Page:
ESSAYS ON POLITICAL ECONOMY ***
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[Third (People's) Edition]
Essays on Political Economy.
By the late M. Frederic Bastiat, Member of The Institute of France.
New York: G. P. Putnams & Sons, Fourth Avenue, and Twenty-Third Street. 1874.
London: Printed for Provost and Co., Henrietta Street, W. C.
Capital and Interest. Introduction 1 Capital and Interest 5 The Sack of Corn 19 The House 22 The Plane 24
That Which Is Seen, and That Which Is Not Seen. Introduction 49 The Broken Window 50 The Disbanding of Troops 54 Taxes 58 Theatres, Fine Arts 63 Public Works 71 The Intermediates 74 Restrictions 83 Machinery 90 Credit 97 Algeria 102 Frugality and Luxury 107 Work and Profit 116
What Is Money? 136
The Law 173
Capital and Interest.
My object in this treatise is to examine into the real nature of the Interest of Capital, for the purpose of proving that it is lawful, and explaining why it should be perpetual. This may appear singular, and yet, I confess, I am more afraid of being too plain than too obscure. I am afraid I may weary the reader by a series of mere truisms. But it is no easy matter to avoid this danger, when the facts with which we have to deal are known to every one by personal, familiar, and daily experience.
But, then, you will say, "What is the use of this treatise? Why explain what everybody knows?"
But, although this problem appears at first sight so very simple, there is more in it than you might suppose. I shall endeavour to prove this by an example. Mondor lends an instrument of labour to-day, which will be entirely destroyed in a week, yet the capital will not produce the less interest to Mondor or his heirs, through all eternity. Reader, can you honestly say that you understand the reason of this?
It would be a waste of time to seek any satisfactory explanation from the writings of economists. They have not thrown much light upon the reasons of the existence of interest. For this they are not to be blamed; for at the time they wrote, its lawfulness was not called in question. Now, however, times are altered; the case is different. Men, who consider themselves to be in advance of their age, have organised an active crusade against capital and interest; it is the productiveness of capital which they are attacking; not certain abuses in the administration of it, but the principle itself.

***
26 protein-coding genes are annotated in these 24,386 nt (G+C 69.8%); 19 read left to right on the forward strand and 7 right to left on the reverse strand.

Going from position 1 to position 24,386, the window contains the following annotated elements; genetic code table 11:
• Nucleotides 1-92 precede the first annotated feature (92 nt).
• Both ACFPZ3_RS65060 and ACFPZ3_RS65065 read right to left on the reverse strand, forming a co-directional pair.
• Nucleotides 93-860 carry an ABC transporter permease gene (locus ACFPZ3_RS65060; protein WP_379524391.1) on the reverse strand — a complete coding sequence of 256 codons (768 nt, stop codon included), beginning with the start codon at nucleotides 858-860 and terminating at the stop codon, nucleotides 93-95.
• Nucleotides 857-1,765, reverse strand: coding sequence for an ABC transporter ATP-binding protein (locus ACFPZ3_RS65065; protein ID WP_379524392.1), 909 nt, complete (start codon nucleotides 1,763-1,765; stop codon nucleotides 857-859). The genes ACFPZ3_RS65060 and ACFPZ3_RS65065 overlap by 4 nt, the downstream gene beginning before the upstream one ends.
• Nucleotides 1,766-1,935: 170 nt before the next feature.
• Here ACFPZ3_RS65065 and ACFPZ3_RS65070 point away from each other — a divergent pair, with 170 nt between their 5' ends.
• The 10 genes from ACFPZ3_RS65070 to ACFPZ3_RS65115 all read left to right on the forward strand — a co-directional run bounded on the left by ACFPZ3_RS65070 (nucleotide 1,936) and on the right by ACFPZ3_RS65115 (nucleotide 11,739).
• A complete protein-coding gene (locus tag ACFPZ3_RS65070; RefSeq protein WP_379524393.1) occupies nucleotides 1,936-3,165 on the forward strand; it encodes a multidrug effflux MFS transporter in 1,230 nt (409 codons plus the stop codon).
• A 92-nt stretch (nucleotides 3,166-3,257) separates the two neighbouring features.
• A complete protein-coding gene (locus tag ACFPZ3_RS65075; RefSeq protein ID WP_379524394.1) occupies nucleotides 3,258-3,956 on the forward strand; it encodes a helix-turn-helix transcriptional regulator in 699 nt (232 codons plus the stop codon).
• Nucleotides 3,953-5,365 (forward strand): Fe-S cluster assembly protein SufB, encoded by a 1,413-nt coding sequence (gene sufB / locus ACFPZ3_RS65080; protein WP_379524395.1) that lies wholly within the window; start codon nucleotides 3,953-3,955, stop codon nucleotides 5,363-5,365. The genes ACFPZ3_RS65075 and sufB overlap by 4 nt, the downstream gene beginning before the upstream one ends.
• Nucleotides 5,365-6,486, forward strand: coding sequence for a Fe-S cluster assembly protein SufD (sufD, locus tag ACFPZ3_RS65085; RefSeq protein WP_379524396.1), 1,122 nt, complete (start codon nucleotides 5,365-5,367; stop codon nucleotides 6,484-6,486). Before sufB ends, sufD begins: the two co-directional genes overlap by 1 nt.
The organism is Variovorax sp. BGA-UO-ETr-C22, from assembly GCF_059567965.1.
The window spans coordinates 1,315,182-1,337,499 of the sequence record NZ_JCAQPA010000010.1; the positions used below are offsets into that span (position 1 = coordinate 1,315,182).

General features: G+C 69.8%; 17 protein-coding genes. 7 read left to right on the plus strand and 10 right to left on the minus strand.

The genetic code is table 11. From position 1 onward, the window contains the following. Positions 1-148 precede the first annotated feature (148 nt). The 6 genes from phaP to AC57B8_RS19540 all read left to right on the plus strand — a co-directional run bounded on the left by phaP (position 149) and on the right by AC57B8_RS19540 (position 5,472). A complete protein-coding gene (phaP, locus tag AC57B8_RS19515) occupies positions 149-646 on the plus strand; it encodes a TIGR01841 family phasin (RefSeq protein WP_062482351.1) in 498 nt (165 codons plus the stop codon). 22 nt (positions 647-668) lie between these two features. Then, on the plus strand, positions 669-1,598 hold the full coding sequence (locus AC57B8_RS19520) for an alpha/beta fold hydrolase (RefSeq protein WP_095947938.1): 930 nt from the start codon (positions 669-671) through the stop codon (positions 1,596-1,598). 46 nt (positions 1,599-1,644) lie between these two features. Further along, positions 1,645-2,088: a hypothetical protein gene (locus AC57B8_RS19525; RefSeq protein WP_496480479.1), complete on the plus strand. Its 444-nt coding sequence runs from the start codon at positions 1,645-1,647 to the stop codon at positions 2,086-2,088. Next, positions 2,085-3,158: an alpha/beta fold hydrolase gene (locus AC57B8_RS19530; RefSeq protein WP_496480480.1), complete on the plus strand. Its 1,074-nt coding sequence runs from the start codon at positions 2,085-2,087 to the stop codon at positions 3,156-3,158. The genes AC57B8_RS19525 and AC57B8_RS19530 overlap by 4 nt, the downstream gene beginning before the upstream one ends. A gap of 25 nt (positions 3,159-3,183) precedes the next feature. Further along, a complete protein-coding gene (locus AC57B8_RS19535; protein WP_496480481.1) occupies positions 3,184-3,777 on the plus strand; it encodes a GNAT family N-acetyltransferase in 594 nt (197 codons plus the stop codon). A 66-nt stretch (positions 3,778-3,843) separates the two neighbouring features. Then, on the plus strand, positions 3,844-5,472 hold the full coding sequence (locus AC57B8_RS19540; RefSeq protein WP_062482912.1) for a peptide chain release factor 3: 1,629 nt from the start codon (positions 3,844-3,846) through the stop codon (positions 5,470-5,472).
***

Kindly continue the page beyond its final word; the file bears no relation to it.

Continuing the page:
A journal has been established to serve as a vehicle for this crusade. It is conducted by M. Proudhon, and has, it is said, an immense circulation. The first number of this periodical contains the electoral manifesto of the _people_. Here we read, "The productiveness of capital, which is condemned by Christianity under the name of usury, is the true cause of misery, the true principle of destitution, the eternal obstacle to the establishment of the Republic."
Another journal, _La Ruche Populaire_, after having said some excellent things on labour, adds, "But, above all, labour ought to be free; that is, it ought to be organised in such a manner, _that money-lenders and patrons, or masters, should not be paid_ for this liberty of labour, this right of labour, which is raised to so high a price by the traffickers of men." The only thought that I notice here, is that expressed by the words in italics, which imply a denial of the right to interest. The remainder of the article explains it.
It is thus that the democratic Socialist, Thoré expresses himself:--
"The revolution will always have to be recommenced, so long as we occupy ourselves with consequences only, without having the logic or the courage to attack the principle itself. This principle is capital, false property, interest, and usury, which by the old _régime_, is made to weigh upon labour.
"Ever since the aristocrats invented the incredible fiction, _that capital possesses the power of reproducing itself_, the workers have been at the mercy of the idle.
"At the end of a year, will you find an additional crown in a bag of one hundred shillings? At the end of fourteen years, will your shillings have doubled in your bag?
"Will a work of industry or of skill produce another, at the end of fourteen years?
"Let us begin, then, by demolishing this fatal fiction."
I have quoted the above, merely for the sake of establishing the fact, that many persons consider the productiveness of capital a false, a fatal, and an iniquitous principle. But quotations are superfluous; it is well known that the people attribute their sufferings to what they call _the trafficking in man by man_. In fact, the phrase, _tyranny of capital_, has become proverbial.